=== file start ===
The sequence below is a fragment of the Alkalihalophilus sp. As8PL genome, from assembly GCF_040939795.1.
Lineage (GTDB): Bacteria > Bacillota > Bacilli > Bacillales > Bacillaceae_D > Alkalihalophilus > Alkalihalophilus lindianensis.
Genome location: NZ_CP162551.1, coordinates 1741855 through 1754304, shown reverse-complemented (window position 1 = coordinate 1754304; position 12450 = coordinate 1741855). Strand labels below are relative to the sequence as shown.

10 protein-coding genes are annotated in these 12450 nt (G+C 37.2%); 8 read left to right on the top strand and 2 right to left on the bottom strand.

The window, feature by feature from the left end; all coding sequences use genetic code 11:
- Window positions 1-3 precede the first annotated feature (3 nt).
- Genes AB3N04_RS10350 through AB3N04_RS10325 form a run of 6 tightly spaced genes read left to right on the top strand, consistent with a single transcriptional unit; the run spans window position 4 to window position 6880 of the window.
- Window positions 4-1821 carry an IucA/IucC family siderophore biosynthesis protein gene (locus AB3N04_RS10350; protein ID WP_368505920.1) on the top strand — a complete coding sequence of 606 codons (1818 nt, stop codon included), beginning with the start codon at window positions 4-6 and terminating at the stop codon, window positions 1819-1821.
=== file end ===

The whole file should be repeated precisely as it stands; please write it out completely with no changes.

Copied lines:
The sequence below is a fragment of the Alkalihalophilus sp. As8PL genome, from assembly GCF_040939795.1.
Lineage (GTDB): Bacteria > Bacillota > Bacilli > Bacillales > Bacillaceae_D > Alkalihalophilus > Alkalihalophilus lindianensis.
Genome location: NZ_CP162551.1, coordinates 1741855 through 1754304, shown reverse-complemented (window position 1 = coordinate 1754304; position 12450 = coordinate 1741855). Strand labels below are relative to the sequence as shown.

10 protein-coding genes are annotated in these 12450 nt (G+C 37.2%); 8 read left to right on the top strand and 2 right to left on the bottom strand.

The window, feature by feature from the left end; all coding sequences use genetic code 11:
- Window positions 1-3 precede the first annotated feature (3 nt).
- Genes AB3N04_RS10350 through AB3N04_RS10325 form a run of 6 tightly spaced genes read left to right on the top strand, consistent with a single transcriptional unit; the run spans window position 4 to window position 6880 of the window.
- Window positions 4-1821 carry an IucA/IucC family siderophore biosynthesis protein gene (locus AB3N04_RS10350; protein ID WP_368505920.1) on the top strand — a complete coding sequence of 606 codons (1818 nt, stop codon included), beginning with the start codon at window positions 4-6 and terminating at the stop codon, window positions 1819-1821.